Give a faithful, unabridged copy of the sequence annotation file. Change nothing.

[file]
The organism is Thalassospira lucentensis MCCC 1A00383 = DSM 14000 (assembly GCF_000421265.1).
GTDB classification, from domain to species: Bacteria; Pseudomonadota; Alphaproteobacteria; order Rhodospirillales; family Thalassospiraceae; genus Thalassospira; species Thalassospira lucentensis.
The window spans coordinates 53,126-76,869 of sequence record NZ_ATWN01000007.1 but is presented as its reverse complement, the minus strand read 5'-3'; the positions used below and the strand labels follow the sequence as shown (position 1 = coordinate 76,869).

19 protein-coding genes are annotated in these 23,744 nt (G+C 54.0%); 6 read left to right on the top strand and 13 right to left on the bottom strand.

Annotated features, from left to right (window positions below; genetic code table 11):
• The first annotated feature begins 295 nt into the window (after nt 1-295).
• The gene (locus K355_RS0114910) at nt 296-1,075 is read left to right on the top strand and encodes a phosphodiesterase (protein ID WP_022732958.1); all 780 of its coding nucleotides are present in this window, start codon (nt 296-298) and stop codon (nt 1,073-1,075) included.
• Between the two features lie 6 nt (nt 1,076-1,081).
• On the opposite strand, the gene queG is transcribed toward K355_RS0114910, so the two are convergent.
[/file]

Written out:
The organism is Thalassospira lucentensis MCCC 1A00383 = DSM 14000 (assembly GCF_000421265.1).
GTDB classification, from domain to species: Bacteria; Pseudomonadota; Alphaproteobacteria; order Rhodospirillales; family Thalassospiraceae; genus Thalassospira; species Thalassospira lucentensis.
The window spans coordinates 53,126-76,869 of sequence record NZ_ATWN01000007.1 but is presented as its reverse complement, the minus strand read 5'-3'; the positions used below and the strand labels follow the sequence as shown (position 1 = coordinate 76,869).

19 protein-coding genes are annotated in these 23,744 nt (G+C 54.0%); 6 read left to right on the top strand and 13 right to left on the bottom strand.

Annotated features, from left to right (window positions below; genetic code table 11):
• The first annotated feature begins 295 nt into the window (after nt 1-295).
• The gene (locus K355_RS0114910) at nt 296-1,075 is read left to right on the top strand and encodes a phosphodiesterase (protein ID WP_022732958.1); all 780 of its coding nucleotides are present in this window, start codon (nt 296-298) and stop codon (nt 1,073-1,075) included.
• Between the two features lie 6 nt (nt 1,076-1,081).
• On the opposite strand, the gene queG is transcribed toward K355_RS0114910, so the two are convergent.